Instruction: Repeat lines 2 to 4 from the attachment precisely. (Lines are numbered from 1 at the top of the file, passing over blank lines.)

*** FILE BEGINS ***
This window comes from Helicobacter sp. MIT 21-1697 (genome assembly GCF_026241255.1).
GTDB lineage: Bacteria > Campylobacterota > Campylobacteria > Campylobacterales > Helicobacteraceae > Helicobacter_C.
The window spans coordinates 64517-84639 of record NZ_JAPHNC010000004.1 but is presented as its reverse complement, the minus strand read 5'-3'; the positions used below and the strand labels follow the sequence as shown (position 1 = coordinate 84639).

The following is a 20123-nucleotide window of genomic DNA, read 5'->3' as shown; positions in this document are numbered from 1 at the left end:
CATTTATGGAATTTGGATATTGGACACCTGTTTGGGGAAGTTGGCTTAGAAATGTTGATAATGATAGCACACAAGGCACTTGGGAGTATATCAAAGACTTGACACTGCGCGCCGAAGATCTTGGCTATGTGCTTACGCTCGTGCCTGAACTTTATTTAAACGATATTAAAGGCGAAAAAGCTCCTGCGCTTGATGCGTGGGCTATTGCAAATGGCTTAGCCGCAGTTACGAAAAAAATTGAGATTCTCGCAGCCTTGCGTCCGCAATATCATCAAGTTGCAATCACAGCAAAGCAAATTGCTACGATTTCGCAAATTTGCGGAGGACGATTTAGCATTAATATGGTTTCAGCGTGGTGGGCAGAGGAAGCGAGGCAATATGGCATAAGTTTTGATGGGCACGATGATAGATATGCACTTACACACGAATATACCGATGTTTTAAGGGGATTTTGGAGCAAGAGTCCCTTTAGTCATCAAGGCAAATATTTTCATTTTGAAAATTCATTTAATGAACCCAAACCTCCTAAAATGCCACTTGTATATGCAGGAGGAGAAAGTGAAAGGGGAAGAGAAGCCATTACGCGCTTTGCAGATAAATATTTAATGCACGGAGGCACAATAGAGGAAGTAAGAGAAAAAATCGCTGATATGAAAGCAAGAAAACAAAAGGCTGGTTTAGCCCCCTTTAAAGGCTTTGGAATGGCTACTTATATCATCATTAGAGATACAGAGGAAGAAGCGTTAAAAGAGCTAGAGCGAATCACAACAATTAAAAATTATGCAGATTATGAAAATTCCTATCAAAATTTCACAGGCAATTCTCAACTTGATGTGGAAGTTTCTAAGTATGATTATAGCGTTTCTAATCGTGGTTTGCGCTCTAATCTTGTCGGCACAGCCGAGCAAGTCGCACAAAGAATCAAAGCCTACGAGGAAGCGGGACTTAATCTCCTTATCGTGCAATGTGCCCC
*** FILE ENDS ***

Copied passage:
GTDB lineage: Bacteria > Campylobacterota > Campylobacteria > Campylobacterales > Helicobacteraceae > Helicobacter_C.
The window spans coordinates 64517-84639 of record NZ_JAPHNC010000004.1 but is presented as its reverse complement, the minus strand read 5'-3'; the positions used below and the strand labels follow the sequence as shown (position 1 = coordinate 84639).

The following is a 20123-nucleotide window of genomic DNA, read 5'->3' as shown; positions in this document are numbered from 1 at the left end: